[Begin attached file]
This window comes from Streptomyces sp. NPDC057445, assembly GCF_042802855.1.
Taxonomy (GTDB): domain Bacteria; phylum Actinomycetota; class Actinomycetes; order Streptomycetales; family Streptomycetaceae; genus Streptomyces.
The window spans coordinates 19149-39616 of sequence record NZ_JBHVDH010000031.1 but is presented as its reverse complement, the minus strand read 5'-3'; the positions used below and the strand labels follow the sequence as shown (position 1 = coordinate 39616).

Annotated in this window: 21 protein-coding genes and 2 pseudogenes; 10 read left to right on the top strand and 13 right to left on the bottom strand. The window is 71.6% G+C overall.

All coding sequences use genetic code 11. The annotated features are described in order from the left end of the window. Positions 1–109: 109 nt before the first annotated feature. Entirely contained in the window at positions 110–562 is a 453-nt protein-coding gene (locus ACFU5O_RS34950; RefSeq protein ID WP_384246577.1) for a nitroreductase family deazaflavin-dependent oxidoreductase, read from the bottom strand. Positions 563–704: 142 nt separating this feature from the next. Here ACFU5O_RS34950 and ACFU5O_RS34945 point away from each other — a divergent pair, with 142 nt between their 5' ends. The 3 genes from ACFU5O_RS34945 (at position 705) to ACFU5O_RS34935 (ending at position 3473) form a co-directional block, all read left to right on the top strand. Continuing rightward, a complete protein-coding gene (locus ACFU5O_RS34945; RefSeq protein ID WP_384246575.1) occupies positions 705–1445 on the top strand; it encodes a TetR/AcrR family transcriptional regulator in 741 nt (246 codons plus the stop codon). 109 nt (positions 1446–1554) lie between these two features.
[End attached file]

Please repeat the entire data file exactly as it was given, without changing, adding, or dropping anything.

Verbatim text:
This window comes from Streptomyces sp. NPDC057445, assembly GCF_042802855.1.
Taxonomy (GTDB): domain Bacteria; phylum Actinomycetota; class Actinomycetes; order Streptomycetales; family Streptomycetaceae; genus Streptomyces.
The window spans coordinates 19149-39616 of sequence record NZ_JBHVDH010000031.1 but is presented as its reverse complement, the minus strand read 5'-3'; the positions used below and the strand labels follow the sequence as shown (position 1 = coordinate 39616).

Annotated in this window: 21 protein-coding genes and 2 pseudogenes; 10 read left to right on the top strand and 13 right to left on the bottom strand. The window is 71.6% G+C overall.

All coding sequences use genetic code 11. The annotated features are described in order from the left end of the window. Positions 1–109: 109 nt before the first annotated feature. Entirely contained in the window at positions 110–562 is a 453-nt protein-coding gene (locus ACFU5O_RS34950; RefSeq protein ID WP_384246577.1) for a nitroreductase family deazaflavin-dependent oxidoreductase, read from the bottom strand. Positions 563–704: 142 nt separating this feature from the next. Here ACFU5O_RS34950 and ACFU5O_RS34945 point away from each other — a divergent pair, with 142 nt between their 5' ends. The 3 genes from ACFU5O_RS34945 (at position 705) to ACFU5O_RS34935 (ending at position 3473) form a co-directional block, all read left to right on the top strand. Continuing rightward, a complete protein-coding gene (locus ACFU5O_RS34945; RefSeq protein ID WP_384246575.1) occupies positions 705–1445 on the top strand; it encodes a TetR/AcrR family transcriptional regulator in 741 nt (246 codons plus the stop codon). 109 nt (positions 1446–1554) lie between these two features.